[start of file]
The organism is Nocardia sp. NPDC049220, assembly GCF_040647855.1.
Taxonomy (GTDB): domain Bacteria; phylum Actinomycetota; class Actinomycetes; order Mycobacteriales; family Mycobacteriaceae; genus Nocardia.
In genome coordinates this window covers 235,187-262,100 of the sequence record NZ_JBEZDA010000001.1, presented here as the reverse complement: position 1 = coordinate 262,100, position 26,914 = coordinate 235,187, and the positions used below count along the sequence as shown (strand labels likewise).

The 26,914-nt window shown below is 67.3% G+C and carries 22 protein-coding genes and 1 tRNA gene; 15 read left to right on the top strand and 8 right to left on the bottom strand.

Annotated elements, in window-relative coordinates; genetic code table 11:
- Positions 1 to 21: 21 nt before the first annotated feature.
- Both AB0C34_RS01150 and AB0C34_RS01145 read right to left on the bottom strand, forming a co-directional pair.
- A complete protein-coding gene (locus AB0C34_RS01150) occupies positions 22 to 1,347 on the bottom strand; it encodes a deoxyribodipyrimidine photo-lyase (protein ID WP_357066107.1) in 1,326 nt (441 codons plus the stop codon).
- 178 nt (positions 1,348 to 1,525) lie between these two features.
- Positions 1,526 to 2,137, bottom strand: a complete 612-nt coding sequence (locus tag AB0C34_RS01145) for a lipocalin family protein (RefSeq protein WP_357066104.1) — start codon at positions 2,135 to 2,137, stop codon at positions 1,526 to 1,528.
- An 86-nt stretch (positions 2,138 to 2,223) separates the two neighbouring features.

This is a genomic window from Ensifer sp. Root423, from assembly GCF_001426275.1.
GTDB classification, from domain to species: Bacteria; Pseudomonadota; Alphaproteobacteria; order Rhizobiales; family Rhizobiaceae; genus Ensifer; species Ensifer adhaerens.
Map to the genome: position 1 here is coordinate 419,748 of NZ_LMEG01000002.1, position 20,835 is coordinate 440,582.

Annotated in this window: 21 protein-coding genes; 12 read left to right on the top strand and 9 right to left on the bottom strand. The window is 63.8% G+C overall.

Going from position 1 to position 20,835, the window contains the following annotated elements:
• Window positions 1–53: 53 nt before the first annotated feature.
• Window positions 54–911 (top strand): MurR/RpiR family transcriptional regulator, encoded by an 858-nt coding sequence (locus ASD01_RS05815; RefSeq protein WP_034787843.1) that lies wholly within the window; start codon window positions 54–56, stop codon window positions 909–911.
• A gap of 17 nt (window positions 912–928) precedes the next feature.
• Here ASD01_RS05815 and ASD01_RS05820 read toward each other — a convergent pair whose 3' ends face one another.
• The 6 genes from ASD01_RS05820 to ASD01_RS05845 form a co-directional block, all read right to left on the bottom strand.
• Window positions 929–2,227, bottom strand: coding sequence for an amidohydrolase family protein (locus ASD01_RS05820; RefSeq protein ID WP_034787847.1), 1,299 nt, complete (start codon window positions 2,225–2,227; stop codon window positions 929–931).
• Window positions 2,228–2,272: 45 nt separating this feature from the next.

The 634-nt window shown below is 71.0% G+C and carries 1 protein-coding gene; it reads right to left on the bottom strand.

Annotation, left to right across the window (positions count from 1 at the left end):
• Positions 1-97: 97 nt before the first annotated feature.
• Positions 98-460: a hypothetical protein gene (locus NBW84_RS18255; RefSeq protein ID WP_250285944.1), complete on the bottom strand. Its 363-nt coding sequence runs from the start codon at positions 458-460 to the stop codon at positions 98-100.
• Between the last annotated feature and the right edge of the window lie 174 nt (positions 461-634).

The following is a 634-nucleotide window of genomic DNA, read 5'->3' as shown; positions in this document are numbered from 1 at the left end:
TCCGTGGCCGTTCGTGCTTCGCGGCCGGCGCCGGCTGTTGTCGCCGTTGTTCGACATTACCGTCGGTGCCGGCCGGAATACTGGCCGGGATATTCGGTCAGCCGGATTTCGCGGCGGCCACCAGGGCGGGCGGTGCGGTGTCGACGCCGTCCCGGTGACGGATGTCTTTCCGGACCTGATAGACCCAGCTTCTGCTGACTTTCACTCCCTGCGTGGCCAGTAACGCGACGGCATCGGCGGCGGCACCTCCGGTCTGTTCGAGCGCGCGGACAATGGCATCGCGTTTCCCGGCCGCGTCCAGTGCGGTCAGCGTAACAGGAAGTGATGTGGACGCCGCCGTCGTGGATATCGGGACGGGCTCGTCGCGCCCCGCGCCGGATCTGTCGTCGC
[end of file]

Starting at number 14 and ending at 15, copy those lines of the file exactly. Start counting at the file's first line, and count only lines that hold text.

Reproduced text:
Map to the genome: position 1 here is coordinate 419,748 of NZ_LMEG01000002.1, position 20,835 is coordinate 440,582.

Annotated in this window: 21 protein-coding genes; 12 read left to right on the top strand and 9 right to left on the bottom strand. The window is 63.8% G+C overall.